Book of Portraits Part 9: OTMA

As there are the basis for my vision of Alice, I thought I would upload some quick sketches of the four Romanov Grand Duchesses. The sisters would often refer to themselves as OTMA, an acronym of their names, Olga, Tatiana, Maria and Anastasia. I didn’t want to spend too long on these images and did them fairly quickly, starting off with blue pencil sketches before completing some ink paintings as well. I made the same images twice as I really liked the original photographs and wanted to see what they would look like in both sketch and ink form and I think I prefer most of the pencil sketches, however I do like how the ink has bleed in the other images. For some reason I really struggled with drawing Maria in all of these images more than the other sisters, and I don’t think the images of her are as strong as the others but she is posed in quite a difficult angle to draw and this just shows that I need more practice drawing portraits from different angles.

Alice: Screen Printing and Drawing

Recently I have been experimenting with screen printing and drawing as a way of applying colour to my work and I am very pleased with the outcome. My tutor recommended trying printing with my work in order to get a flat bold colour that would evoke the propaganda images from the Russian Revolution. I used a blood red colour for the printing process in order to symbolise a number of things, the communist propaganda of the revolution, the death toll from the war, the death of the Romanov family, the Queen of Hearts and her bloodthirsty tendencies and finally Alice’s maturity.

After printing the images, I then drew back into them with a black pencil which created a very nice contrast and emphasised the red even more. I originally wanted to apply more colour to the images possibly using ink an d watercolour but was so pleased with how they turned out that I decided not too and think I made the right decision as applying more colour may have ruined them. Despite this, I could always copy them onto nice paper and then work back into them so I will still at least have the original illustrations.

Within these images, I also wanted to included a lot of the symbolism and allegory I have discussed previously and managed to do some of that. For example, in the mad tea party I wanted the Hatter to become a representation of Rasputin, who had a lot of influence on the imperial family, while the March Hare is a representation of the nobility at the time who greatly disapproved of Rasputin. The Romanov family is then personified within the confused Alice and the dormouse, the latter is wearing the imperial crown and both the Hatter and the Hare are trying to keep him to themselves.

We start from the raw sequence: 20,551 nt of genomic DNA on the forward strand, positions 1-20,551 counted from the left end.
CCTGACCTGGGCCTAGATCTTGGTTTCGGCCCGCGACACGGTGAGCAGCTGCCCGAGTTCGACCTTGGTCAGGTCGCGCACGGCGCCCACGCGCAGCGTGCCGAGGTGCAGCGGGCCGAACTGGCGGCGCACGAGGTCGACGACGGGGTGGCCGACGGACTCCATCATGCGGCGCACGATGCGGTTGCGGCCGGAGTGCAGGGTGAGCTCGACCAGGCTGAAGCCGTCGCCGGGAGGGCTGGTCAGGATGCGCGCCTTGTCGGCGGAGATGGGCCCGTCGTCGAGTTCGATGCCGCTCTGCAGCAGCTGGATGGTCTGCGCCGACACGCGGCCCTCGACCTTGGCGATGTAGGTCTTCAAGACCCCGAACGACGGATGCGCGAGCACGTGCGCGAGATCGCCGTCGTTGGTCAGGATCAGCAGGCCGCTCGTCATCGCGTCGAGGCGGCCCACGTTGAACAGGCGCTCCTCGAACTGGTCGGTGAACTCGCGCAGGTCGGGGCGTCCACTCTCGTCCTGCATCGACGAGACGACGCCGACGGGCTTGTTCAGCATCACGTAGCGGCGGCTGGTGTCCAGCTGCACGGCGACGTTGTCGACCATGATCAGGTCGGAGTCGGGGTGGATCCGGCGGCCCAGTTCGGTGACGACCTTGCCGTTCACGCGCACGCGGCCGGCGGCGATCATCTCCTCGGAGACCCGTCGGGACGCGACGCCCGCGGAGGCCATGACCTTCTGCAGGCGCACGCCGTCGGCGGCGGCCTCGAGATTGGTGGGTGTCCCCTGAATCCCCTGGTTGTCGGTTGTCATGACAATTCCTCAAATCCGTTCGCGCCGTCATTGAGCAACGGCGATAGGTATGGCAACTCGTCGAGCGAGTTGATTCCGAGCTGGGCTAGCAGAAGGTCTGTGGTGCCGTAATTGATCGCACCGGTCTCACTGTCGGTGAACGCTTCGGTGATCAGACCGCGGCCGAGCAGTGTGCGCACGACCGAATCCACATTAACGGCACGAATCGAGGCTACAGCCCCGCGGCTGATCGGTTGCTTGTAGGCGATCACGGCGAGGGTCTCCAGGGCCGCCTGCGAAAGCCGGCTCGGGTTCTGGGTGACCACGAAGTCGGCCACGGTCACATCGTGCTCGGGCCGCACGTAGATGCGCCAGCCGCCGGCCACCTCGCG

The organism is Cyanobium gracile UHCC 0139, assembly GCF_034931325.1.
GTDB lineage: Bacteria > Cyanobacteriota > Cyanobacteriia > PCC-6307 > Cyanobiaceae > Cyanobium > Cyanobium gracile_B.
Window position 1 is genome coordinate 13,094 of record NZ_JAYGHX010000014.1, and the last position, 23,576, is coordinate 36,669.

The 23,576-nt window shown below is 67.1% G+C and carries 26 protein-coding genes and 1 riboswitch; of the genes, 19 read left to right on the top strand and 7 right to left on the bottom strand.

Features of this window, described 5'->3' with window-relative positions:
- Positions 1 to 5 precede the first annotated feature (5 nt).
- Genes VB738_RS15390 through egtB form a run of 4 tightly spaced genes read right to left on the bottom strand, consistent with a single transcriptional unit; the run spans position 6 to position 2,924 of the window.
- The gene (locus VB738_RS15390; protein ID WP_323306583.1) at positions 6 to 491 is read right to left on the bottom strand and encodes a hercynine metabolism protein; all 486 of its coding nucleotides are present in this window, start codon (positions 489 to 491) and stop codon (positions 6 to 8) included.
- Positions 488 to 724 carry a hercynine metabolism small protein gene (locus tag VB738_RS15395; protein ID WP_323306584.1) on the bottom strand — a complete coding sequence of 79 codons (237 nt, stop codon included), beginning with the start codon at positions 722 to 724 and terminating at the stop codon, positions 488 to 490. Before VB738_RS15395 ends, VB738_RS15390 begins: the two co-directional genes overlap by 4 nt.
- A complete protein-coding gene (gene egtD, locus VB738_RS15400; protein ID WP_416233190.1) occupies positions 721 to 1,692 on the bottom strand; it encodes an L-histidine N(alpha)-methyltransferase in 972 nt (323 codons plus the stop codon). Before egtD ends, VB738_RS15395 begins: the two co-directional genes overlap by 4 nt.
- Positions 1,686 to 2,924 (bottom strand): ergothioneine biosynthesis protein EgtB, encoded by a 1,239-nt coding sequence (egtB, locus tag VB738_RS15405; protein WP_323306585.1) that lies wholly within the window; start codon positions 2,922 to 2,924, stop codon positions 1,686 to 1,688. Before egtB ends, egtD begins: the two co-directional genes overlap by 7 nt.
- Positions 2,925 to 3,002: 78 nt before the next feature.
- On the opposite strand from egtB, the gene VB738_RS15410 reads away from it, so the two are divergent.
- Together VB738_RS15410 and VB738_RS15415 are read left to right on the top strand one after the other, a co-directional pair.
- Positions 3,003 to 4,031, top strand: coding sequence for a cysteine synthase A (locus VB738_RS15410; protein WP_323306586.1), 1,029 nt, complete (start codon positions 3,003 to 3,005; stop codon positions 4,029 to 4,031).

As for the image of Alice with the roses, the symbolism there involves Alice entering adulthood and sexual maturity; a theme which had a appeared during my research into Snow White for my dissertation, particularly with the idea of red, white and black being symbols of blood, innocence, purity and death. As well as this, the roses are meant to represent the façade of the enchanted garden Alice spends the novel trying to reach, as ultimately it is not what she expected and the beauty of it is false; the roses for example aren’t really red but have just been painted that way. They also symbolise the death involved in the revolution and the falseness of the Queen’s beheading threats as it seems no one is ever actually beheaded.

The image of Alice in the house is taken directly from a drawing I had done during my development work which I photocopied onto cartridge paper in black and white before screen printing on the top of it and then drawing back into it. The house is stylised after the Ipatiev house where the Romanov family was murder and so the image itself becomes an allegory for the imprisonment of the family, just as Alice becomes a prisoner of sorts due to her growing, and the redness of the house a representation of the death that took place there.

One of the initial difficulties of this project was not knowing how dark to make it and how much of the terrible history to include within it. However as I have continued to work on the project, I have begun to move away from the Alice text and focus more upon the symbolism and meaning behind it rather than illustrating it literally. I really like working in this way for the project and will continue to do so, and my fears of the project possibly being to dark, as it did originally start out as a brief for a children’s book, are now pretty non existent. I think that the symbolism involved within these images aren’t overly obvious at the moment and so the dark nature may not be obvious to everyone, something which is common in children’s stories, particularly fairy tales as I have learned from my dissertation.


Alice Development Work Part 2